A guide on where to travel in Vietnam for a coffee lover.
Drinking coffee has long become common among Vietnamese, and a coffee shop is definitely one of the best places to go in Vietnam. You cannot walk down a street without passing at least a coffee shop. People from all ages and classes drink coffee. Sitting around a low table and waiting your coffee dripping from a filter are great fun. A typical Vietnamese cup of coffee can take hours and creates perfect time for social contact and life enjoyment.
Vietnamese coffee is different among the regions, from the flavor, texture to the manner of serving and drinking. In Hà Nội, the capital in the North, coffee was more popular with people of high classes, to say the intellectuals and the rich, while the rest prefered tea. Meanwhiles, coffee was enjoyed by people of all walks of life in Saigon - the Southern capital. For the higher class, filtered coffee is a proper manner and a less fancy way of serving coffee from the bracket was more appreciated by the average.
If you wonder where to travel in Vietnam, a visit to a local, steamy and aromatic coffee shop is a high recommendation. In there, you can observe fun details of social manners and take a sip of a long rich culture of contemporary Vietnam. Among coffee places of Vietnam, Saigon is definitely the best Vietnam cities to visit.
Saigon Bracket Coffee (Cà phê vợt)
Saigon is one of the most interesting Vietnam cities to visit, and Saigon coffee is not a thing to miss. While filtered coffee has become more common, bracket coffee is dying. Now there are less than five shops that still serve bracket coffee. Cheo Leo Cafe is a unique one with a long and interesting history.
The shop was first started by Mr. Vĩnh Ngô in 1938 in the Bàn Cờ area of Saigon (now district 3). During the 1930s, Bàn Cờ - or Chessboard - was still a rural part of Saigon, and the name of the shop suggests its remote location. The place was loved by the most famous intellectuals of the city. Everyday, Mr. Vĩnh Ngô rode his Vespa to the city center to buy brandy Meilleur Gout or Jean Martin to prepare bracket coffee. Even when most of Saigon shop owners had changed to filtered coffee, Mr. Vĩnh Ngô still persisted his traditional method.
Now, the shop is known to the elderly who want to travel back in time, or youngsters who love the vintage atmosphere of Saigon and also to travellers who want to discover exotic corners and try Vietnam adventure travel.
The stove that has been burning for 80 years
The shop has celebrated its 80th birthday this year (2018). Now the three daughters of Mr. Vĩnh Ngô continue their father’s business. If you kindly request, they would allow you to their narrow kitchen where their wonderful coffee is prepared.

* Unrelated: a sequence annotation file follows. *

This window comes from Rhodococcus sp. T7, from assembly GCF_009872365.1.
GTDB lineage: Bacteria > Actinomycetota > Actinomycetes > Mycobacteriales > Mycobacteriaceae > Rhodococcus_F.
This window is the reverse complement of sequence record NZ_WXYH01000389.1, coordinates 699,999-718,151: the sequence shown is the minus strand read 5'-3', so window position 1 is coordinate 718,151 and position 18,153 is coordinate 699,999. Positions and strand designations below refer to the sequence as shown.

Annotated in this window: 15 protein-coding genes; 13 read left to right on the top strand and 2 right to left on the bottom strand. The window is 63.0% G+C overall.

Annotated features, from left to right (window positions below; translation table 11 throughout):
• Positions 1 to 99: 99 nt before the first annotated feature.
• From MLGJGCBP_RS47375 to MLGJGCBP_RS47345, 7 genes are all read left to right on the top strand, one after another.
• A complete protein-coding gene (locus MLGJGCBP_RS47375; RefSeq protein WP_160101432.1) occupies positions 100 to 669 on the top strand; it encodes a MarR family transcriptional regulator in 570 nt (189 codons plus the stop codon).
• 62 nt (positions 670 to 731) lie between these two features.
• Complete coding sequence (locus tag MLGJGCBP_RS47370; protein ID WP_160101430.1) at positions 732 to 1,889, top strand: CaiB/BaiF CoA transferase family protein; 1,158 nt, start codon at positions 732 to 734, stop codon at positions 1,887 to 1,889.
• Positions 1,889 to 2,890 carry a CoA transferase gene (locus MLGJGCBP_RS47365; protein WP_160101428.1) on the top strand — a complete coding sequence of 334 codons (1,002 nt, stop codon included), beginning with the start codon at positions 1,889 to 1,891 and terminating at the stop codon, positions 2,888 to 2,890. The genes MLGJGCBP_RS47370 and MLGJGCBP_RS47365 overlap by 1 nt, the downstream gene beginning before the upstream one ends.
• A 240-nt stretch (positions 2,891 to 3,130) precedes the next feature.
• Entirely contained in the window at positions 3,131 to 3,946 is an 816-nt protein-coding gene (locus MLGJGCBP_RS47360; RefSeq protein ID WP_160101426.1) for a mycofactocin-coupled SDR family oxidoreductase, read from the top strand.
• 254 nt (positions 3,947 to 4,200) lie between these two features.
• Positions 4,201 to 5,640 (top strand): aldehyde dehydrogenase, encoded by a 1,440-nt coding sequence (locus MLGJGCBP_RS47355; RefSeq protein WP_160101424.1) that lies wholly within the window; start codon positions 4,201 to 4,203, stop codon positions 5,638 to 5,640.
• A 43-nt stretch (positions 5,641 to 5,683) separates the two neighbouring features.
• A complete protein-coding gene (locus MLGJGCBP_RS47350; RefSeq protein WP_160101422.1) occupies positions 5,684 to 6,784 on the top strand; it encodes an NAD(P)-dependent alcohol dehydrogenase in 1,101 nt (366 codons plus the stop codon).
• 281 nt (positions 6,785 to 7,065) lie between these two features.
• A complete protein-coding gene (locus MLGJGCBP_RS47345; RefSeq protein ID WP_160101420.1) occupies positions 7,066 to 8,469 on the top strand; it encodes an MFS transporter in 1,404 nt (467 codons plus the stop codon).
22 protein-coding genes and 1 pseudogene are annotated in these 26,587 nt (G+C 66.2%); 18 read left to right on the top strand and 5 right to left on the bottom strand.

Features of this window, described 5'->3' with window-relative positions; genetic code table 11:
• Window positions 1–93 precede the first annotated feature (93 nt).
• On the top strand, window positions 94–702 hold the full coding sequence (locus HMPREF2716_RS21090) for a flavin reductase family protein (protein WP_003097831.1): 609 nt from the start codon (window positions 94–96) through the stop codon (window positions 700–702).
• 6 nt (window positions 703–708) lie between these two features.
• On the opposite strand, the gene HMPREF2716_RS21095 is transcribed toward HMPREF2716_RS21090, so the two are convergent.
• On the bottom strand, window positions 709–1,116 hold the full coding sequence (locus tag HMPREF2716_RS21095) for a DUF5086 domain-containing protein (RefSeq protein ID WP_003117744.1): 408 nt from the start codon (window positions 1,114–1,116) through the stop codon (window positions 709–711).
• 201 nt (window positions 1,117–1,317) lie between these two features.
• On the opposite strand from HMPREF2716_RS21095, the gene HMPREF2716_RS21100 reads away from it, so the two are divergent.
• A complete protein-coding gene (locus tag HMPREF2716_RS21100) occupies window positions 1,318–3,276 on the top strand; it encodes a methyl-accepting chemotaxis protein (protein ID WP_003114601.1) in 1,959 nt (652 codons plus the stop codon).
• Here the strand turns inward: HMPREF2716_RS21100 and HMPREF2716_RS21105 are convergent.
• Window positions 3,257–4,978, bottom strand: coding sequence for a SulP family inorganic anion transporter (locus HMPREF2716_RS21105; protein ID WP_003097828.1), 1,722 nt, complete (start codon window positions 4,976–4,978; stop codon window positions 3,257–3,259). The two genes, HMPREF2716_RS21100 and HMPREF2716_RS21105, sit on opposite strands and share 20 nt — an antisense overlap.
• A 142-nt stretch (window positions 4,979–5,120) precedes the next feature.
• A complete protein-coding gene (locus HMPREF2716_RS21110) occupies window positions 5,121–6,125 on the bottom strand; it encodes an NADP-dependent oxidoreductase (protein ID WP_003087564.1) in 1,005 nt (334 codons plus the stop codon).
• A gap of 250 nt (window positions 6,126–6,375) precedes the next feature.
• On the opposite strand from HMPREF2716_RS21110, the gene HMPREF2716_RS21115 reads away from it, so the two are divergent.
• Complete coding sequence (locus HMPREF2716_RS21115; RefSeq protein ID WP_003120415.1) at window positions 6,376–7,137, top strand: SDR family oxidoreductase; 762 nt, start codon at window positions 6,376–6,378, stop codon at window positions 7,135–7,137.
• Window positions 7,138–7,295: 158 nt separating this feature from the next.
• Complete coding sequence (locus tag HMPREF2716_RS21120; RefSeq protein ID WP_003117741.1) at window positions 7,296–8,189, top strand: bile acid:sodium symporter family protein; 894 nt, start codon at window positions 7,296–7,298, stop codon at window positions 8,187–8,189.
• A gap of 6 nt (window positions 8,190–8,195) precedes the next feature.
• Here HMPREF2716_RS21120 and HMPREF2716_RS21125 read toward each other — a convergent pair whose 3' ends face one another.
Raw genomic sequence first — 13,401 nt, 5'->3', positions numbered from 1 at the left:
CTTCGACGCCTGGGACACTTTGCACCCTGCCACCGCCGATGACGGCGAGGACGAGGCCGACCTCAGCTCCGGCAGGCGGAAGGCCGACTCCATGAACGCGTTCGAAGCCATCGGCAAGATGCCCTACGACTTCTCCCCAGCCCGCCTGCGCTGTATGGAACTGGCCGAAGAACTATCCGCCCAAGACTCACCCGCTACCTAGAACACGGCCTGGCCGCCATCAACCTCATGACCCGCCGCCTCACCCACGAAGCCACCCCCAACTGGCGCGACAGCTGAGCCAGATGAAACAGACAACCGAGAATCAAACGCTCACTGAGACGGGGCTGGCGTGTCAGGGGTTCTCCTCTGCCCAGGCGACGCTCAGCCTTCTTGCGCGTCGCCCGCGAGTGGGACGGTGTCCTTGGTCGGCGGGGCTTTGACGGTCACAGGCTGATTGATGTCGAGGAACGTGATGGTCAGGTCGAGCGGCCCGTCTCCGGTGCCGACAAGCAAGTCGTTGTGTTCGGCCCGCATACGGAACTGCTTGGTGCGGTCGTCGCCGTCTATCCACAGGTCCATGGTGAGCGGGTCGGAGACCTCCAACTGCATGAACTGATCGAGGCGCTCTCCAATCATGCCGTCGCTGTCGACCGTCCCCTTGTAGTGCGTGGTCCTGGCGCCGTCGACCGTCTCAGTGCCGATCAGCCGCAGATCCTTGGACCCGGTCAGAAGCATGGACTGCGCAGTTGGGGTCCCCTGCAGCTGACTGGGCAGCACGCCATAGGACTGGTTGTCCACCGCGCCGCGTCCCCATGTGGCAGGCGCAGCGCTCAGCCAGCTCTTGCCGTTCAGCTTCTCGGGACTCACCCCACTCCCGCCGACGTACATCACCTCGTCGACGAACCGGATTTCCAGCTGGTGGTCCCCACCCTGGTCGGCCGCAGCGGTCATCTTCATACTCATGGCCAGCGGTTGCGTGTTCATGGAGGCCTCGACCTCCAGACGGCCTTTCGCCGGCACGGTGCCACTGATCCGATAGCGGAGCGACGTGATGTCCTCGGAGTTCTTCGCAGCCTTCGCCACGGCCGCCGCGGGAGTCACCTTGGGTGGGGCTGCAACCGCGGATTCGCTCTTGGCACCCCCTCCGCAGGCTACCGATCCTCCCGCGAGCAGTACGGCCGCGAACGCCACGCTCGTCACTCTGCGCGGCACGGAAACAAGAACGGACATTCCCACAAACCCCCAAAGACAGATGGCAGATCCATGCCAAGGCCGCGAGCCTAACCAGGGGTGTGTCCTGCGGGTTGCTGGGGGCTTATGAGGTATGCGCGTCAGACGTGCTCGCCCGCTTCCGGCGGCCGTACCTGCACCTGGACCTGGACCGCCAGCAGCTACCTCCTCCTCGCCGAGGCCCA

The stove was created by Mr. Vĩnh Ngô himself from a US oil barrel. Inside, he used bricks and caramelized sugar to sustain the structure. The stove has been burning for 80 years and spilled coffee has formed a thick, shiny and tar-like layer on the stove.
Hard work behind your coffee
Everyday, the ladies get up at 4 AM to get ready for the early birds who love coffee. Preparing bracket coffee may look simple, but skills and passion are required to create a perfect cup for the high-demanding coffeeholics.
On the top of the stove, there is always a pot for boiling hot water. When the bubbles appear, hot water is poured onto a bracket in the second pot (the ceramic pot is actually used by Vietnamese for boiling medicinal herbs). The coffee is let to infuse for several minutes before it is ready to be enjoyed.
Types of Coffee
There are several types of coffee you can try in this shop. Here is the list of the most popular:
- Black coffee (Cà phê đen). This is the strongest version and you may be kept awake for the whole night if you are not used to strong coffee. Vietnamese usually drink iced coffee since the weather is always hot. - Coffee with condensed milk (Cà phê sữa). The typical bitter taste of Robusta coffee is enhanced by the condensed milk (fresh milk is not a good choice for Vietnamese coffee). If you request iced coffee, milk is already mixed for you. If you order it hot, an extra cup of milk is provided along a small cup of black coffee, which is placed inside a bowl of hot water to keep it in perfect temperature. - Coffee with more condensed milk than coffee (Bạc xỉu). This is the lightest version. Back then, children usually insisted on visiting cafes with adults but coffee was too strong for them. Then shop owners added a bit of coffee to milk and that was how Bạc xỉu was created.
If you are a solo traveler who is experiencing Vietnam adventure travel, you may need these vocabularies to order coffee.
- Em ơi: what you say to get the waiter/waitress’ attention. - Cà phê: coffee in Vietnamese. - Đá: with ice.
- Nóng: hot. - Cà phê đen: black coffee. - Cà phê sữa: coffee with condensed milk.
Cheo Leo Cafe information 109/36 Nguyễn Thiện Thuật, ward 2, district 3.
Open time: from 5h15 AM to 6h45 (they close rather early because they need to get up really early at 4AM and the shop is always crowded with coffee enthusiasts so they work really hard).
Price: Around 15.000 VND/cup or about 0.6 USD.
Saigon has the longest coffee history in the country, making it one of the most interesting places to go in Vietnam, whether you are coffeeholic or just interested in its colorful culture. Drop by a local coffee shop, spend at least one hour there and enjoy the rich social life of Vietnam.